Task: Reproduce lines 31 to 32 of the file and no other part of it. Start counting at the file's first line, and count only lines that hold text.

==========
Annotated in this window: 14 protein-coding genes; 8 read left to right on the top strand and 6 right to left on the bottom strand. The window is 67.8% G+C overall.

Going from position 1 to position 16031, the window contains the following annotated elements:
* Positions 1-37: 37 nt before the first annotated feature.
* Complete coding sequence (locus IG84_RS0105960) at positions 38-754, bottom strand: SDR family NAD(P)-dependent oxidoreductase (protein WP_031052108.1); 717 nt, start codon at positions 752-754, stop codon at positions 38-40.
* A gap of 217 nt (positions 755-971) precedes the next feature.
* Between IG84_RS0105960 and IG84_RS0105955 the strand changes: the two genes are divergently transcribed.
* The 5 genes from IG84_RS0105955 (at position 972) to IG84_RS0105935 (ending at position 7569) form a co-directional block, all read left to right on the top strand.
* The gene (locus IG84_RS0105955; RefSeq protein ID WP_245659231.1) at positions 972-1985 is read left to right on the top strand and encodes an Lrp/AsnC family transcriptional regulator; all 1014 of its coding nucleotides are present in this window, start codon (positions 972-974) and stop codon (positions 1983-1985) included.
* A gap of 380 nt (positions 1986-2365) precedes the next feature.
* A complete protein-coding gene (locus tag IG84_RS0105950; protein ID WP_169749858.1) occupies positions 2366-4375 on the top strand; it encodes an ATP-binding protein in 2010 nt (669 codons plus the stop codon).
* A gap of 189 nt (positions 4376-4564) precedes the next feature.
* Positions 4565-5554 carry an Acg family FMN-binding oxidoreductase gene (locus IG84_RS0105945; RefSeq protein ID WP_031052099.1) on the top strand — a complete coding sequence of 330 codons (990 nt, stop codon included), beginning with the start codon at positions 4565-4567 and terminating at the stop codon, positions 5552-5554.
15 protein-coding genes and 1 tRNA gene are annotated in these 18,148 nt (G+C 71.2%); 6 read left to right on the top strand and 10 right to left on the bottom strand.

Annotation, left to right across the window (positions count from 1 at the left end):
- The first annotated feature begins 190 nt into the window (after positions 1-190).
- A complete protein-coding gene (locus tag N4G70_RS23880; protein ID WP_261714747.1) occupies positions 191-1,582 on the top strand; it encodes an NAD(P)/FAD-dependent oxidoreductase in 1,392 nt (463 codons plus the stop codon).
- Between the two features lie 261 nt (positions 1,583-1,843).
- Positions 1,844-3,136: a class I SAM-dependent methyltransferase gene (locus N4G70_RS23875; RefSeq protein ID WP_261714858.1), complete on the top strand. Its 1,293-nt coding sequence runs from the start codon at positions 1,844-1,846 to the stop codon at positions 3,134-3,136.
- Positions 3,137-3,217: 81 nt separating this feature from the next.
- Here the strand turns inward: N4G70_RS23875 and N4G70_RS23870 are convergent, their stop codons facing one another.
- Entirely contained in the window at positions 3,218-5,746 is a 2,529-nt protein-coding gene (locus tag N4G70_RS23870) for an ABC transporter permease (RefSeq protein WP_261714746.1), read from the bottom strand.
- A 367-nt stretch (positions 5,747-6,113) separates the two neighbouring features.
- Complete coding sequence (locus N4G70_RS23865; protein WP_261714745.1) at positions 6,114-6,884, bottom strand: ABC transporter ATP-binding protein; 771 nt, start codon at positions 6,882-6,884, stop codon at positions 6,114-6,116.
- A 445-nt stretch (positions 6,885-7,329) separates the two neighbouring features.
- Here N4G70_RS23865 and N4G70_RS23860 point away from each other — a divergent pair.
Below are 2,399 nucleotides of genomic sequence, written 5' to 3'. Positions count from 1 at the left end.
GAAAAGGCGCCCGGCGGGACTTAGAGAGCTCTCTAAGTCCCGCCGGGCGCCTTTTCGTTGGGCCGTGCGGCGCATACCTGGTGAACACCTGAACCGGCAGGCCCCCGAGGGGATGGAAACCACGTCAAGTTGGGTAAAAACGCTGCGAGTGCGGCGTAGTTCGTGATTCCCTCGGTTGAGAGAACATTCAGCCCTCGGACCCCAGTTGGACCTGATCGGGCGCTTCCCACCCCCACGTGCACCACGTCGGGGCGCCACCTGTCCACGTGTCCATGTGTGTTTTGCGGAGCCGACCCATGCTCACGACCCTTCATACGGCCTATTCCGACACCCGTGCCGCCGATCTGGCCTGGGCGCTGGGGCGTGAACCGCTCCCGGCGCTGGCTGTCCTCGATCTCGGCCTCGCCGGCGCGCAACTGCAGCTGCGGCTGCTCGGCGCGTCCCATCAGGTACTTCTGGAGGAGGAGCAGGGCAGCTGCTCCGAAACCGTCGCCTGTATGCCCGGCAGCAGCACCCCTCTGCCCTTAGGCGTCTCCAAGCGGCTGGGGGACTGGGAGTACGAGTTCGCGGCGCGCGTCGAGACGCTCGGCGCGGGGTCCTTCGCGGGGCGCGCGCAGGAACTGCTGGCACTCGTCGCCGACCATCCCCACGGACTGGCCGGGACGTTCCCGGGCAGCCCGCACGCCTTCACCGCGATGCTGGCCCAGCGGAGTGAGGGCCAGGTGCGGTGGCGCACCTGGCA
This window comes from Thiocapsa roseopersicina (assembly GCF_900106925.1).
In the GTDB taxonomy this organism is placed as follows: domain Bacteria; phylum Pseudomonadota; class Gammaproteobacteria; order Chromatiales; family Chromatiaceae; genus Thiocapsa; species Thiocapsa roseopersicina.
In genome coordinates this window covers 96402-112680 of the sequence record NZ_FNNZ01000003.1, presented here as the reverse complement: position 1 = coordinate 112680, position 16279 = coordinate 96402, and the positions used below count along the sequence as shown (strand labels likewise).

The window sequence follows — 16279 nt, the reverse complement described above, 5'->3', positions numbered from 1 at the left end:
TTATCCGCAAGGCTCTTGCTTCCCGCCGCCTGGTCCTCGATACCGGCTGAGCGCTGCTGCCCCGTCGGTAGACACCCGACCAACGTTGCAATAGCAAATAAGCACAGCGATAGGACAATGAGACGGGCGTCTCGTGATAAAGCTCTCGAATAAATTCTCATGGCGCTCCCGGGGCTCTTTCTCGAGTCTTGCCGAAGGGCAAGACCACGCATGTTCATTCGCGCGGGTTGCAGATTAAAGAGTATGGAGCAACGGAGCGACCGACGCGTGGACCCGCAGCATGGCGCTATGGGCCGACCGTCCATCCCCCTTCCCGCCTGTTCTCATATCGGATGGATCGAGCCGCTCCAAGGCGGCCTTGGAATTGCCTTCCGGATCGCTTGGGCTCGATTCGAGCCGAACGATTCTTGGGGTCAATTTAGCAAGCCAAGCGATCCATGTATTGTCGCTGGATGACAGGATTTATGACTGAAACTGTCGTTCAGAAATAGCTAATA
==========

The window sequence follows — 16279 nt, the reverse complement described above, 5'->3', positions numbered from 1 at the left end:
TTATCCGCAAGGCTCTTGCTTCCCGCCGCCTGGTCCTCGATACCGGCTGAGCGCTGCTGCCCCGTCGGTAGACACCCGACCAACGTTGCAATAGCAAATAAGCACAGCGATAGGACAATGAGACGGGCGTCTCGTGATAAAGCTCTCGAATAAATTCTCATGGCGCTCCCGGGGCTCTTTCTCGAGTCTTGCCGAAGGGCAAGACCACGCATGTTCATTCGCGCGGGTTGCAGATTAAAGAGTATGGAGCAACGGAGCGACCGACGCGTGGACCCGCAGCATGGCGCTATGGGCCGACCGTCCATCCCCCTTCCCGCCTGTTCTCATATCGGATGGATCGAGCCGCTCCAAGGCGGCCTTGGAATTGCCTTCCGGATCGCTTGGGCTCGATTCGAGCCGAACGATTCTTGGGGTCAATTTAGCAAGCCAAGCGATCCATGTATTGTCGCTGGATGACAGGATTTATGACTGAAACTGTCGTTCAGAAATAGCTAATA